Logically N Ireland should not be part of the UK and a United Ireland makes perfect sense. But when it comes down to issues such as this logic is not the determining factor. Any moves now to separate N Ireland from Great Britain will certainly reignite violence and many people would surely die a violent death. Nobody wants that on their hands. It may come about some day but certainly not now and if that day should come it should not be because of an issue such as Brexit but because it is the overwhelming wish of the people of Northern Ireland.
  16. 1 point
    Just be grateful that Australia still accepts parents. Many countries do not. For instance, if you lived in the UK, you would not be able to bring your parents unless they were so ill they could not look after themselves. The waiting times for Australia are long but at least the visa still exists.
  17. 1 point
    WOW, great timing. You will have some great NY celebrations tonight I bet Enjoy!!
  18. 1 point
    I would really counsel that you wait to see how brexit plays out before you do anything irrevocable. And really check out the business scene back here and the higher education situation. I'm sure you've given thought to all those things but things have changed enormously in 14 years, we were out for 10 years and back 4.5 years
  19. 1 point
    CONGRATULATIONS!! God Bless!! Have a wonderful New Year.. Buy a Lotto, What are the chances of getting a grant on the 31st od Dec.
  20. 1 point
  21. 1 point
    If you don't get banned for that hate speech there is a big problem here.
  22. 1 point
  23. 1 point
    The thing is, people who prefer a quiet life don't understand what you're talking about. Where you see buzz, they see crowds and stress! I talk about my niece (and me) not liking Perth because it's too quiet, and instantly I'm inundated with people telling me there's "lots to do". But when they say that, they're missing the point. It's not just about having things to do, it's about atmosphere. There are some cities which just feel exciting to be in, and others which feel like you're under a blanket. People who like a quiet life probably love the secure feeling of being under the blanket, whereas those of us who like the "buzz" just feel suffocated.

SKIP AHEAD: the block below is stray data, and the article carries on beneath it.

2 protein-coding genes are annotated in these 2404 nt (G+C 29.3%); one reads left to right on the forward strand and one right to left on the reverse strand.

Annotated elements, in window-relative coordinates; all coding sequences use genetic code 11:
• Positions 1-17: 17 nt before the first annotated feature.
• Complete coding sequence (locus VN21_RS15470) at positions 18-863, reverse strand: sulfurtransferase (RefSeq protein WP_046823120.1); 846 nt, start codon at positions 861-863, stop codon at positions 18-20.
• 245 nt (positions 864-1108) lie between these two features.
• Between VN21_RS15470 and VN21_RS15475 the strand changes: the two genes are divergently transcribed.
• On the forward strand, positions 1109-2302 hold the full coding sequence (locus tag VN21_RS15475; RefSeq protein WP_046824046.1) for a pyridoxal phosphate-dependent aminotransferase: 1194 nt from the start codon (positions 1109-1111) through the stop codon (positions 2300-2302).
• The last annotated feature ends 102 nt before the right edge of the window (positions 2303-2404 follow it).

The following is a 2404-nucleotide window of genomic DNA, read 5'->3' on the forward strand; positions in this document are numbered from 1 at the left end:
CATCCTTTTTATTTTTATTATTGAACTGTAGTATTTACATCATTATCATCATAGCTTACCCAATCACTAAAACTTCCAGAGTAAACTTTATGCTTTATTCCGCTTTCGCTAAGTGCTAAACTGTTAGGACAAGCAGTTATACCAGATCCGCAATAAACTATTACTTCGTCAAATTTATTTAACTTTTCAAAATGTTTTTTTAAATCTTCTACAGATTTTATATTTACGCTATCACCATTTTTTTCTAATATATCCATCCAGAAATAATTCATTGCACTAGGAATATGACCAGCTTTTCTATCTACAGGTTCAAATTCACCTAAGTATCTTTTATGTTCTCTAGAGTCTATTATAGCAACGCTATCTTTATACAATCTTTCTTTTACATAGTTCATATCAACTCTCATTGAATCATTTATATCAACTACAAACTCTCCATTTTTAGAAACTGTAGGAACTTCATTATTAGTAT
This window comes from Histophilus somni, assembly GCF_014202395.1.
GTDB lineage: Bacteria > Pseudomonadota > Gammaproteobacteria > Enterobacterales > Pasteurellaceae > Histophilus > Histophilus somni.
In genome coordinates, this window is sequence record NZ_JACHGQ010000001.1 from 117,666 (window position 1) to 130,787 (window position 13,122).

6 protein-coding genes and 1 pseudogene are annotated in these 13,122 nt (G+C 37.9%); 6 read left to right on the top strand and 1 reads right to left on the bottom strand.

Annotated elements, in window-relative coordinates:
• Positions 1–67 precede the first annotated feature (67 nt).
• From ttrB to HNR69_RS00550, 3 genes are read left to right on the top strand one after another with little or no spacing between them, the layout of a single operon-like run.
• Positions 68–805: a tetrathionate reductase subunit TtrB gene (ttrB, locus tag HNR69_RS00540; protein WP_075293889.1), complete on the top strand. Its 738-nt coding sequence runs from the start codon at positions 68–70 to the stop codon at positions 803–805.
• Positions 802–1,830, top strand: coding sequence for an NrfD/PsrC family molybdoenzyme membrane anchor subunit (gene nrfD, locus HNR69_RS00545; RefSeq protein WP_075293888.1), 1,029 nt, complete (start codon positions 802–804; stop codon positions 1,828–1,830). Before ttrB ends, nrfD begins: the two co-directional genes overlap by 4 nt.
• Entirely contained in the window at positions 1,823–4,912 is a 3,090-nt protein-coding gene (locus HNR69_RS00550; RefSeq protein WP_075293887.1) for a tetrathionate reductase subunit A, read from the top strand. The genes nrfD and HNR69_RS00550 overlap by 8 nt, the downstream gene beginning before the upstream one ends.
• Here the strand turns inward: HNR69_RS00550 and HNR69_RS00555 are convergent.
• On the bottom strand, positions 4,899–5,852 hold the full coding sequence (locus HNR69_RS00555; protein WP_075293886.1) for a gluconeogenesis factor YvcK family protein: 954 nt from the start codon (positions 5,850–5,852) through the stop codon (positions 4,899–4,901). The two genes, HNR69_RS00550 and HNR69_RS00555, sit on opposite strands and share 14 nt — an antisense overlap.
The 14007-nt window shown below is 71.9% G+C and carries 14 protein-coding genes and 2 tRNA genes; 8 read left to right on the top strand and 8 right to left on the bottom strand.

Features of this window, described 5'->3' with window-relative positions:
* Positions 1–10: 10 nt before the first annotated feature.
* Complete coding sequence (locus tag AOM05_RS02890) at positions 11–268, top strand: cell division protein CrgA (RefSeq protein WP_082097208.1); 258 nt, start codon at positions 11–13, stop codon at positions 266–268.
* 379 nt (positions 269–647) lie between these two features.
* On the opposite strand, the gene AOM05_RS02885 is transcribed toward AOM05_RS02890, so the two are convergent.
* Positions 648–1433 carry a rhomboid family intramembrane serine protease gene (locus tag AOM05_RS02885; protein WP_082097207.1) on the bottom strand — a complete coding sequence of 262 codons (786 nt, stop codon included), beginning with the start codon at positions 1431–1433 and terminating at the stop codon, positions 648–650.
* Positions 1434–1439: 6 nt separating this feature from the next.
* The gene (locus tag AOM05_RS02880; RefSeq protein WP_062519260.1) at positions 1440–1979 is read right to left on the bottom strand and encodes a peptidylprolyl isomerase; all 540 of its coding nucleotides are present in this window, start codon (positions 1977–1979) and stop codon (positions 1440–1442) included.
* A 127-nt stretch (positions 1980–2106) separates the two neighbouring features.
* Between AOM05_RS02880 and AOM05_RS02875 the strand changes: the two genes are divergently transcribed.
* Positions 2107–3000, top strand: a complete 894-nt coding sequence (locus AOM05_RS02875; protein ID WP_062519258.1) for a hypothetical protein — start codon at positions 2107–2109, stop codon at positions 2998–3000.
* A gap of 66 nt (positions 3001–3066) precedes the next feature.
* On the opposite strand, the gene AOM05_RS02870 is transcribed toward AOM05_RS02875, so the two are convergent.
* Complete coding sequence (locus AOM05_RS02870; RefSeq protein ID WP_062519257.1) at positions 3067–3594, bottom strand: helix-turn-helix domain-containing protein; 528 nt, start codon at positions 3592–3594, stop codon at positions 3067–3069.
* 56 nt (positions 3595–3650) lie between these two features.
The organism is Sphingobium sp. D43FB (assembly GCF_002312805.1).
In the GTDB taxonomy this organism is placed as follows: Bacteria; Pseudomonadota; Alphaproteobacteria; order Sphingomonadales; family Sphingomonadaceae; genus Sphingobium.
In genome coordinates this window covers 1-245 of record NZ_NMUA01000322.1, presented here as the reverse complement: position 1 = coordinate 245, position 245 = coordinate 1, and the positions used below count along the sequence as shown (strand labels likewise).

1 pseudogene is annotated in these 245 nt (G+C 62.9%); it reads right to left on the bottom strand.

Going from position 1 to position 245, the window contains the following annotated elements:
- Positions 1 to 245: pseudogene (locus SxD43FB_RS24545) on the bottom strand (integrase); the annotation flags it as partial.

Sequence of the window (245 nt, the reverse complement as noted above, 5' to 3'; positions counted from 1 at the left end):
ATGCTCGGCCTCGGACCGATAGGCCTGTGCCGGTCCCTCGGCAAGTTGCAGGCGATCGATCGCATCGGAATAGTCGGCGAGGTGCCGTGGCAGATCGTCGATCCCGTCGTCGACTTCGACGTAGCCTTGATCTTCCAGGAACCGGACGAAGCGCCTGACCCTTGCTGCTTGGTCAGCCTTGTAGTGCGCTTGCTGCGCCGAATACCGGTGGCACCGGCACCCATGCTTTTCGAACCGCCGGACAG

24. 1 point
    Sorry to read this and how you're missing the UK. For me, I'd look at all of the positives of where you are. For us we are looking to leave the UK. Memories are often 'rose tinted' and you remember things in a different light to the reality of being there in the moment (when you were in the UK) Manchester has changed beyond belief and is now a mini metropolis, the roads are more congested than you remember them and it's definitley as grey and wet as you remember. We've been to Oz many times and honestly, IMHO its a far better place to live than the UK,. Your parents are in their 80's and (with respect) wont be around much longer. Ask yourself if you moved back would your day to day be better? I'd seriously doubt it and why people make the trip you did in 2004 and leave the UK in droves. I'd personally rather the sun on my back in my retirement than being cooped up in the house in front of the TV. Good luck with your decision.
  25. 1 point
    I take magnesium for it and magnesium oil helps ...